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Silverhalo28

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Re: LGBT - Family Disownment
« Reply #6 on: May 20, 2019, 10:30:25 PM »
Hey, thanks for your responses. Just for clarification, it's not me that has experienced the disowning. I am in that regard very fortunate but I have a friend who has and so am just doing some reading and research to try and help her.
Thank you all so much for posting it is so great. 

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Boatsetsailrose

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Re: LGBT - Family Disownment
« Reply #7 on: June 13, 2019, 08:23:15 AM »
Hi I came out of my denial at age 45 and now identify as a gay women. I told me f and he seemed surprisingly fine with it..
I havnt told my grandmother, she is 93 I don't know how she will take it.. And I don't seem to have the courage to find out.. I don't have relationship with m so don't need to concern with that

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Jdog

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Re: LGBT - Family Disownment
« Reply #8 on: June 13, 2019, 09:28:12 AM »
Boats-

Iím so glad that f is accepting of your identity!  And not telling a 93 year old seems right to me.  Unless you have heard her espousing a positive or neutral viewpoint towards folks in our community, probably best to leave it be IMO. 

Itís a different world than the one we were living in during the 1980ís when I first came out.  So much more gay friendly, at least in some places. 

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Geneva

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Re: LGBT - Family Disownment
« Reply #9 on: June 16, 2019, 08:26:20 PM »
hi Silverhalo

The fear of my parents' outright rejection when I became part of the LGBT+ community in later life really did add an extra layer of shame and secrecy for the most part. In many ways I now wish I'd had the courage to let them know who I was becoming sooner - but I was barely aware of how their personalities had adversely impacted on my emotional development since childhood and how it important it was to still please them. As it was, they turned out to be less than supportive perhaps not surprisingly.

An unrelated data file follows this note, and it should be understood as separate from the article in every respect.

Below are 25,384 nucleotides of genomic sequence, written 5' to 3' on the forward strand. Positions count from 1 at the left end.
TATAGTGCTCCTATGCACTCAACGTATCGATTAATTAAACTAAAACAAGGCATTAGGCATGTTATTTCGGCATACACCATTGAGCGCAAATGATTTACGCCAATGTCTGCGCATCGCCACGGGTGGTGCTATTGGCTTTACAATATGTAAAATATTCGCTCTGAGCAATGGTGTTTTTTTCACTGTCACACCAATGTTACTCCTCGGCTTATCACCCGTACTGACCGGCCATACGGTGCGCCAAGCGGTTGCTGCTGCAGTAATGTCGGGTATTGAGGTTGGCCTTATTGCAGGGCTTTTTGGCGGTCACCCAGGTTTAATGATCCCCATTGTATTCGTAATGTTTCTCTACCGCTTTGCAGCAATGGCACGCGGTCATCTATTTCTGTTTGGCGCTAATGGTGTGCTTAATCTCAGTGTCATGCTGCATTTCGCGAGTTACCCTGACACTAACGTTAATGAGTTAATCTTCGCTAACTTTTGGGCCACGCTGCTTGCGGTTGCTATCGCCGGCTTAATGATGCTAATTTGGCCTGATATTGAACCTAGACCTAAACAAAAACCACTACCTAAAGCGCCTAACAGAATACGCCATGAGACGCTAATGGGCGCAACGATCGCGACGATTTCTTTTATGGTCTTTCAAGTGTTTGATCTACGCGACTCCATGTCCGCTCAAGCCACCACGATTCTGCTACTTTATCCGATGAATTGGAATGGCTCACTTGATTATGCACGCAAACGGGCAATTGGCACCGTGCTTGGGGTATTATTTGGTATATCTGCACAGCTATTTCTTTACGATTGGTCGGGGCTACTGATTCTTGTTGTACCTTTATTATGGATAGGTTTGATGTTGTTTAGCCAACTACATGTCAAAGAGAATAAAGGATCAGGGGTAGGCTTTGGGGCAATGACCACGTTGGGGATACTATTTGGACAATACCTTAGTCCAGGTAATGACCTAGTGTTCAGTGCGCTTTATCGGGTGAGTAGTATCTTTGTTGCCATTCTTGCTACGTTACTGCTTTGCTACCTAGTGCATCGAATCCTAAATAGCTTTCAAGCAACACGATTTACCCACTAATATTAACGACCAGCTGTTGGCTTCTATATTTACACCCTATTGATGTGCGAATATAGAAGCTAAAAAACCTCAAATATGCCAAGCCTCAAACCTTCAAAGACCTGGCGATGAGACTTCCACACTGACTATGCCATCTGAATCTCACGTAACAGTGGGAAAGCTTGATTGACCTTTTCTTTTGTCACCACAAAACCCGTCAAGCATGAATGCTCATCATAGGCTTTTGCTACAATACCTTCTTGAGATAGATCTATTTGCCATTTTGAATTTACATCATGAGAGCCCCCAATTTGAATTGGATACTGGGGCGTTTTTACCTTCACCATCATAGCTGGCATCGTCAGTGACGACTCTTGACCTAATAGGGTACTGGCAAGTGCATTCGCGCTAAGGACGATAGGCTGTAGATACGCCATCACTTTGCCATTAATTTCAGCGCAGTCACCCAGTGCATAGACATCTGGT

Not sure of your friends' situation - families can and do change their views for the better after initial outright rejection on coming out. It can take time and can come from a number of sources - getting over the shock, positive influences from more extended family  members or significant others, realisation that non acceptance could eventually lead to reduced contact etc. However many of us find ourselves affected by cptsd on account of having families of origin who were and are less than validating - so the validation your friend needs about her sexuality may never come from her family.

I've also witnessed people close to me who cling desperately to families of origin in spite of the invalidation - being supportive as a friend in that situation is a tough gig, but sometimes there's misplaced hope that all will eventually change for the better. It may also be difficult for your friend to go no or reduced contact with her family if cptsd is playing a significant part in her life. Your validation and support for her new identity is crucial though and not to be underestimated. 

thank you for your lovely supportive comment jdog